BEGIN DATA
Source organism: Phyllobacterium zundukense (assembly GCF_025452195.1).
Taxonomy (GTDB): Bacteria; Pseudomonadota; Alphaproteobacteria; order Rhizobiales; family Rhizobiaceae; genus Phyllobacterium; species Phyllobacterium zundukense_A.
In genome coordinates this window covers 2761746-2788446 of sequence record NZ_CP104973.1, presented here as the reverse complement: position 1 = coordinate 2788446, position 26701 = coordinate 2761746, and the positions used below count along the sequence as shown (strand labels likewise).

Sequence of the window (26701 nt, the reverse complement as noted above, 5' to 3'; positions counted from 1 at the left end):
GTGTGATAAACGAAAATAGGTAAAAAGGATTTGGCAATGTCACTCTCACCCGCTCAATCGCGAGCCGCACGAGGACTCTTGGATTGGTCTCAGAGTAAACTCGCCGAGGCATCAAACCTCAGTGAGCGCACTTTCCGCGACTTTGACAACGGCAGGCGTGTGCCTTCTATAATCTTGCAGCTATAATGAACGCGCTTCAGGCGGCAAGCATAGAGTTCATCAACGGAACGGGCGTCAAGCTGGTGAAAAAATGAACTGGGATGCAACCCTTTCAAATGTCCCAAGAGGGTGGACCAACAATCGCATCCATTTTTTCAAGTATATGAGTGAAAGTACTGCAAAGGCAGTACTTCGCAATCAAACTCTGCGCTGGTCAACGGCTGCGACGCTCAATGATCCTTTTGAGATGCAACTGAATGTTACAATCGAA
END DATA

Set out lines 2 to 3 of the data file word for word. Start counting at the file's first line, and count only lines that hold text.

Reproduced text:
Taxonomy (GTDB): Bacteria; Pseudomonadota; Alphaproteobacteria; order Rhizobiales; family Rhizobiaceae; genus Phyllobacterium; species Phyllobacterium zundukense_A.
In genome coordinates this window covers 2761746-2788446 of sequence record NZ_CP104973.1, presented here as the reverse complement: position 1 = coordinate 2788446, position 26701 = coordinate 2761746, and the positions used below count along the sequence as shown (strand labels likewise).